A strain of pneumococcus bacteria eight times more resistant to penicillin than any before seen in the United States has been identified in a 5-year-old girl in Minnesota.
The child's illness has been successfully treated by another antibiotic - one more dangerous to use than penicillin - at the University of Minnesota Hospitals in Minneapolis.
But the finding tells doctors that the germs that cause most bacterial pneumonia may be turning increasingly resistance to the drug that has been the best weapon against this often fatal illness.
The girl's case was reported in the Morbidity and Mortality Weekly Report of teh federal Center for Disease Control in Atlanta yesterday.
"It's another example of the emerging resistance of many bacteria to many drugs," Dr. Robert Austrian of the University of Pennyslvanis, a leading authority on the pneumococcus germ, said in and interview.
"It's a scary thing," said Dr. Paul Quie, professor of pediatrics at the Minnesota university. "Here is and organism that has been uniformly sensitive to pencillin for many years.
"This girl was a very special case, it's true. Because of a rare immunological deficiency that has caused her to have many infections, she has been getting penicillin prophylactically" - as a preventive - "for years. This would naturally give resistant strains of the germ a chance to develop.
"But any time a resistance like this appears, one fears it can happen more often," he said. In recent weeks:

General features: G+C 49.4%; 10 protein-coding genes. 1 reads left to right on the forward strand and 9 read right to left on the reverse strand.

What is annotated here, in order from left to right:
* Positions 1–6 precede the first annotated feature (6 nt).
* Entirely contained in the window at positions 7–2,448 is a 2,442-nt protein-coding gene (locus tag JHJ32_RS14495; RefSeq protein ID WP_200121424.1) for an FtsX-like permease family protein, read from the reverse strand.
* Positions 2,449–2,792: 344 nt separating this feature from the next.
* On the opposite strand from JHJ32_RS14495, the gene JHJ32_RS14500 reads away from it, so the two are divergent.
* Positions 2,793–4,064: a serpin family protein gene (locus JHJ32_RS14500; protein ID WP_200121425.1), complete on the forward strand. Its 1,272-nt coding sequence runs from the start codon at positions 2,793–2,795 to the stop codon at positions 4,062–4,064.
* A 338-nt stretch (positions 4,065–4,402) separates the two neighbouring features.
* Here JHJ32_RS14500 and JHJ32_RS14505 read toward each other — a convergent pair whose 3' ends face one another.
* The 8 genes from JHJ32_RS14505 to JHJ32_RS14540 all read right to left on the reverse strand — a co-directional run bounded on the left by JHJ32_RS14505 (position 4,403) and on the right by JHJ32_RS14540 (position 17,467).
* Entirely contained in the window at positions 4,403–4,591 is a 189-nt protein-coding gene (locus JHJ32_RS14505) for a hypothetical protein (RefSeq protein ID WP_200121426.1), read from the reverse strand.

Alarmed doctors in South Africa have reported finding a deadly new strain of pneumococcus resistant not only to penicillin but to most antibiotics.
Doctors are continuing to find sporadic cases in the United States 210 in all since March, 1976, of a highly penicillin-resistant strain of Asian gonorrhea germ that now represents about 30 per cent of all gonorrhea strains in the Philippines.
The Food and Drug Administration has said that, to help prevent new resistant bacteria from developing, it will ban the current wide use in animal feeds of some antibiotics. FDA Commissioner Donald Kennedy said the first drug banned will be penicillin, but his final ruling may be nearly a year off, while sales of the feeds continue.
"The pneumococcus organism had been a relative laggard in developing resistance," Dr. Austrian said. As Dr. Quie put it, "It has been singularly gentlemanly compared to othr organisms."
Dr. Joel Ward of CDC, just back from South Africa to investigate the problem in the country, reported that the organism has so far caused 15 cases of serious blood defects or meningitis (brain inflammation), with five deaths. Another 300 persons have been found to be carriers.
"We're much more worried about the South African findings than about the Minnesota case," Ward said. Alto, some "partially penicillin-resistant" strains of pneumococci have recently been found in Canada and Australi, he reported.
"What's important," he said, "is that people understand that bacteria in general are rapidly becoming resistant to antibiotics. People should only take antibiotics under a physician's supervision, and physician should only prescribe them for suspected or proved bacterial infections, not for viral infections."
Antibiotics are ineffective against viruses. But many doctors prescribe them for colds and other respiratory illnesses caused by viruses - usually, they say, to combat any "bacterial complications." Doctors confronted with sick patients often use large doses of antibiotics before they are sure what disease they are treating.
"Sad to say, there is over-use of antibiotics," said Dr. William Shaffner of Vanderbilt University, who has studied some prescribing practicesin Tennessee.
"Shotgun therapy" - quick use of the most likely-seeming drug - is sometimes needed to attack hard-to-diagnose illnesses, Dr. Ward conceded. "But if it's overdone," he said, "I'm afraid we may suffer some long-term consequences for only hsort-term gains."